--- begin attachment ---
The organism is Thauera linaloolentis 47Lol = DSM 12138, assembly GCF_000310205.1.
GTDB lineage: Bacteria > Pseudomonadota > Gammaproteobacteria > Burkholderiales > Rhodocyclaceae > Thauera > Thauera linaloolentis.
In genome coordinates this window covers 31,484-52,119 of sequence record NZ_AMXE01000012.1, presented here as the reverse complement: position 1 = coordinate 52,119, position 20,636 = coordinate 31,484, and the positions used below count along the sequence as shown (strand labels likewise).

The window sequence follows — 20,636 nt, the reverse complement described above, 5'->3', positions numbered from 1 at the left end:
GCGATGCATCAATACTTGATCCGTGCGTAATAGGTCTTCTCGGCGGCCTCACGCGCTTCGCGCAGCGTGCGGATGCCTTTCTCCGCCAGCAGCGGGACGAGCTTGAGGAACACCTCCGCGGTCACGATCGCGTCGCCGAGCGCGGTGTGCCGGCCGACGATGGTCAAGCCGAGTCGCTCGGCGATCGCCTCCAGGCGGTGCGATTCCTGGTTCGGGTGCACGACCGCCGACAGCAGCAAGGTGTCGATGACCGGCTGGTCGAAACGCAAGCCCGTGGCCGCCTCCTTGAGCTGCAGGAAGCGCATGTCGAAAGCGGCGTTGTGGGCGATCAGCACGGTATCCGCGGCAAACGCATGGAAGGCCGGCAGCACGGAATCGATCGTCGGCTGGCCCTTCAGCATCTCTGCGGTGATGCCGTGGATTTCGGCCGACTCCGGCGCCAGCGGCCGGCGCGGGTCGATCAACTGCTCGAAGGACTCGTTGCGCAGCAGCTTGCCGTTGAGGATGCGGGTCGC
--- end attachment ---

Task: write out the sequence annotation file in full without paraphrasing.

The organism is Thauera linaloolentis 47Lol = DSM 12138, assembly GCF_000310205.1.
GTDB lineage: Bacteria > Pseudomonadota > Gammaproteobacteria > Burkholderiales > Rhodocyclaceae > Thauera > Thauera linaloolentis.
In genome coordinates this window covers 31,484-52,119 of sequence record NZ_AMXE01000012.1, presented here as the reverse complement: position 1 = coordinate 52,119, position 20,636 = coordinate 31,484, and the positions used below count along the sequence as shown (strand labels likewise).

The window sequence follows — 20,636 nt, the reverse complement described above, 5'->3', positions numbered from 1 at the left end:
GCGATGCATCAATACTTGATCCGTGCGTAATAGGTCTTCTCGGCGGCCTCACGCGCTTCGCGCAGCGTGCGGATGCCTTTCTCCGCCAGCAGCGGGACGAGCTTGAGGAACACCTCCGCGGTCACGATCGCGTCGCCGAGCGCGGTGTGCCGGCCGACGATGGTCAAGCCGAGTCGCTCGGCGATCGCCTCCAGGCGGTGCGATTCCTGGTTCGGGTGCACGACCGCCGACAGCAGCAAGGTGTCGATGACCGGCTGGTCGAAACGCAAGCCCGTGGCCGCCTCCTTGAGCTGCAGGAAGCGCATGTCGAAAGCGGCGTTGTGGGCGATCAGCACGGTATCCGCGGCAAACGCATGGAAGGCCGGCAGCACGGAATCGATCGTCGGCTGGCCCTTCAGCATCTCTGCGGTGATGCCGTGGATTTCGGCCGACTCCGGCGCCAGCGGCCGGCGCGGGTCGATCAACTGCTCGAAGGACTCGTTGCGCAGCAGCTTGCCGTTGAGGATGCGGGTCGC